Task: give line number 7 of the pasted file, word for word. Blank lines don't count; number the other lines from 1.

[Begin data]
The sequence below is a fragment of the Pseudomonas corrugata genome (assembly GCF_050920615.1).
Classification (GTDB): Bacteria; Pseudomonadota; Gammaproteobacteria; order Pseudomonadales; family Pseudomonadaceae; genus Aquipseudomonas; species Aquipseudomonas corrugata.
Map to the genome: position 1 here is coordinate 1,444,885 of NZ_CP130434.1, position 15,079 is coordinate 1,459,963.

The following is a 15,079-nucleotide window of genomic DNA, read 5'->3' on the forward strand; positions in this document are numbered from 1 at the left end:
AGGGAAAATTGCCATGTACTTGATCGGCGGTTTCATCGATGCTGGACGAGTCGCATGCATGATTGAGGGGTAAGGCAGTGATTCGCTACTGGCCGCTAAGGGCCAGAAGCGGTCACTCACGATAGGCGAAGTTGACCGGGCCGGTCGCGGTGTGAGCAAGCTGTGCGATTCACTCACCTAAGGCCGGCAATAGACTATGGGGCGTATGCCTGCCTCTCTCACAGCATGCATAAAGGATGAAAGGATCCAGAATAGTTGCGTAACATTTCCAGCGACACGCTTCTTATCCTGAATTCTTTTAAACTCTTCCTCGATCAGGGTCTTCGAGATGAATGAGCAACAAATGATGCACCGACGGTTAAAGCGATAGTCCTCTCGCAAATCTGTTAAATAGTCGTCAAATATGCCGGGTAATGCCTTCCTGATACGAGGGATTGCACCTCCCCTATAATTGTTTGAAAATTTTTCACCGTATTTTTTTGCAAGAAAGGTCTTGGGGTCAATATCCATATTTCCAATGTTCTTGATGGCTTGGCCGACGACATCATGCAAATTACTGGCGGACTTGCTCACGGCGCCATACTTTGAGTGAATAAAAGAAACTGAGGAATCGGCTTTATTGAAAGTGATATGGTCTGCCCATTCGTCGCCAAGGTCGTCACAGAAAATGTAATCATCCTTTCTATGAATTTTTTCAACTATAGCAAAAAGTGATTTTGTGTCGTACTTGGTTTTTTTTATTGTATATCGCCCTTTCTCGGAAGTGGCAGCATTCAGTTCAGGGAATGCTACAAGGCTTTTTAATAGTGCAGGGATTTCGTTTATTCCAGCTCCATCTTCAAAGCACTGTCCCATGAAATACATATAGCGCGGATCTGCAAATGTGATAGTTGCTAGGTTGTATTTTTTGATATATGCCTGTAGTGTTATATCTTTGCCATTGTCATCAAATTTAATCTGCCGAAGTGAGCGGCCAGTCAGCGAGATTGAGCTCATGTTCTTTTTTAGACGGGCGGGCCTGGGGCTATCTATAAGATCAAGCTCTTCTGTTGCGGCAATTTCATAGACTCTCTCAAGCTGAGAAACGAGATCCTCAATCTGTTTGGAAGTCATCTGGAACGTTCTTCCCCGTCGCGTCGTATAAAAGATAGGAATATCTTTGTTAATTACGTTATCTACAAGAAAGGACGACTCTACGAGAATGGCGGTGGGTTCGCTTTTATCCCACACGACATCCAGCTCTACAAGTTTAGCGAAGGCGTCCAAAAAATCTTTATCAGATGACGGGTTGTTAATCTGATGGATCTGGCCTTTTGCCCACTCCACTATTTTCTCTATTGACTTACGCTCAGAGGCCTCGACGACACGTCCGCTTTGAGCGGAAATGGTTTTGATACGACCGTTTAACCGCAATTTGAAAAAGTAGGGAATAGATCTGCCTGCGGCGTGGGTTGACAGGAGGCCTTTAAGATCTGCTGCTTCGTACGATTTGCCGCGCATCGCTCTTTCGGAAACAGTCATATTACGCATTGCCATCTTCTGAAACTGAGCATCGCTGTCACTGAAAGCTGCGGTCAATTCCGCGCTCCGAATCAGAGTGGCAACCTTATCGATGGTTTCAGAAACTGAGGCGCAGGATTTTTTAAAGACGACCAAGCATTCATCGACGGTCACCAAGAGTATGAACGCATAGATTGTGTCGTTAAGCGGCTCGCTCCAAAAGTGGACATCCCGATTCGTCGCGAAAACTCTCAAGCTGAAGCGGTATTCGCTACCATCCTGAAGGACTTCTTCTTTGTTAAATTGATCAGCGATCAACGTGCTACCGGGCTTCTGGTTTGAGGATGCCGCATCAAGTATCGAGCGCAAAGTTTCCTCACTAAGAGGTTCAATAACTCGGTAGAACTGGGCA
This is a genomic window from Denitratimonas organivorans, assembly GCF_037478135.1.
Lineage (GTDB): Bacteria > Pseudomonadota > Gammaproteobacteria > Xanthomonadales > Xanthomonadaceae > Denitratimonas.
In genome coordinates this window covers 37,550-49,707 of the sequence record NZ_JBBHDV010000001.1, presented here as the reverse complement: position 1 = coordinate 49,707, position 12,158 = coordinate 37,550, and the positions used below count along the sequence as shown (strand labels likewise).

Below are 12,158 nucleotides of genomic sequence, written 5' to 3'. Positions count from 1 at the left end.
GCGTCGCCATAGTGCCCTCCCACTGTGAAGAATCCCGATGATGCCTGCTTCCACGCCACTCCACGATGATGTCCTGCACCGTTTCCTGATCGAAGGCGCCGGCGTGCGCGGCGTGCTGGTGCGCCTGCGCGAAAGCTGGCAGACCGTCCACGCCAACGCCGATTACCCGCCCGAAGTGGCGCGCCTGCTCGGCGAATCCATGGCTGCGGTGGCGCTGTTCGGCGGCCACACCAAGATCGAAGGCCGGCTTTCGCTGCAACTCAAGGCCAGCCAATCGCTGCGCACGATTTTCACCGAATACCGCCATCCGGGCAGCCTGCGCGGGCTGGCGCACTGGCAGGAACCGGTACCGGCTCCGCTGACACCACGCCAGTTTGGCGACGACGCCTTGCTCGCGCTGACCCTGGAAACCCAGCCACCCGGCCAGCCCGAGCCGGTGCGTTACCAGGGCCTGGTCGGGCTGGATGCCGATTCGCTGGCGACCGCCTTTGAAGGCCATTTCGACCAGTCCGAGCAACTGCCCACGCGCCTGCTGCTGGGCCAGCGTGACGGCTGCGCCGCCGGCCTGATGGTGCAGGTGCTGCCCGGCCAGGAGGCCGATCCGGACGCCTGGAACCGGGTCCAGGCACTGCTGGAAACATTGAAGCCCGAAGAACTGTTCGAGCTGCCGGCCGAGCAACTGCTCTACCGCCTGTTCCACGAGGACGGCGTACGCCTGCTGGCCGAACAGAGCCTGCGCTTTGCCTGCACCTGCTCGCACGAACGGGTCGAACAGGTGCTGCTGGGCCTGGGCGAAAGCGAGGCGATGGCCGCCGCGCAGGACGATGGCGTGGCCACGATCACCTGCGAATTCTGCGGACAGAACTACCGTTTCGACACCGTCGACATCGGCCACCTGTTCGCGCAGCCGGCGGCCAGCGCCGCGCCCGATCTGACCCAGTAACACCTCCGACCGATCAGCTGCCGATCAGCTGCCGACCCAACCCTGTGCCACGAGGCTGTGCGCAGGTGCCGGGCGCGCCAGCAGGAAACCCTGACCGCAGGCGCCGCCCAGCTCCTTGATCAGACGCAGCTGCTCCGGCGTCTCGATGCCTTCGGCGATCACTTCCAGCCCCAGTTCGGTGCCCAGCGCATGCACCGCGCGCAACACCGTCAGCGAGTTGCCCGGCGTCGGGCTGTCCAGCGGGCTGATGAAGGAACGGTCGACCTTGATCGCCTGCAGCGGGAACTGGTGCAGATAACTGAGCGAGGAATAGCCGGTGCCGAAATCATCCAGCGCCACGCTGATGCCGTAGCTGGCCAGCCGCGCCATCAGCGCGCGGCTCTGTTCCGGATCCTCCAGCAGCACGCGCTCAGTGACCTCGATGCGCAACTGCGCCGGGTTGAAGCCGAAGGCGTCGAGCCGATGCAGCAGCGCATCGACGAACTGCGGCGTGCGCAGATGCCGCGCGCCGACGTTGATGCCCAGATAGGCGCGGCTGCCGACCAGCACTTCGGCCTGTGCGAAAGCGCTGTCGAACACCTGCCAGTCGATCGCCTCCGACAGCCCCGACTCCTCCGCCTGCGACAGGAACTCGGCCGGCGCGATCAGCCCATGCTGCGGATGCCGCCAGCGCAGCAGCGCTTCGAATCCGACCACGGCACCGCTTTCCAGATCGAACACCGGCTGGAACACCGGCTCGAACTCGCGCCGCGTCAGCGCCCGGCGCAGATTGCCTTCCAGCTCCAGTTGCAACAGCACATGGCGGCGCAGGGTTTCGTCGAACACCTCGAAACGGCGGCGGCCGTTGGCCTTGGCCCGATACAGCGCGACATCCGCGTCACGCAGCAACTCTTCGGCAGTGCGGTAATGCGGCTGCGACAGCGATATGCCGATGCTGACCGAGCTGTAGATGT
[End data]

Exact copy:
Lineage (GTDB): Bacteria > Pseudomonadota > Gammaproteobacteria > Xanthomonadales > Xanthomonadaceae > Denitratimonas.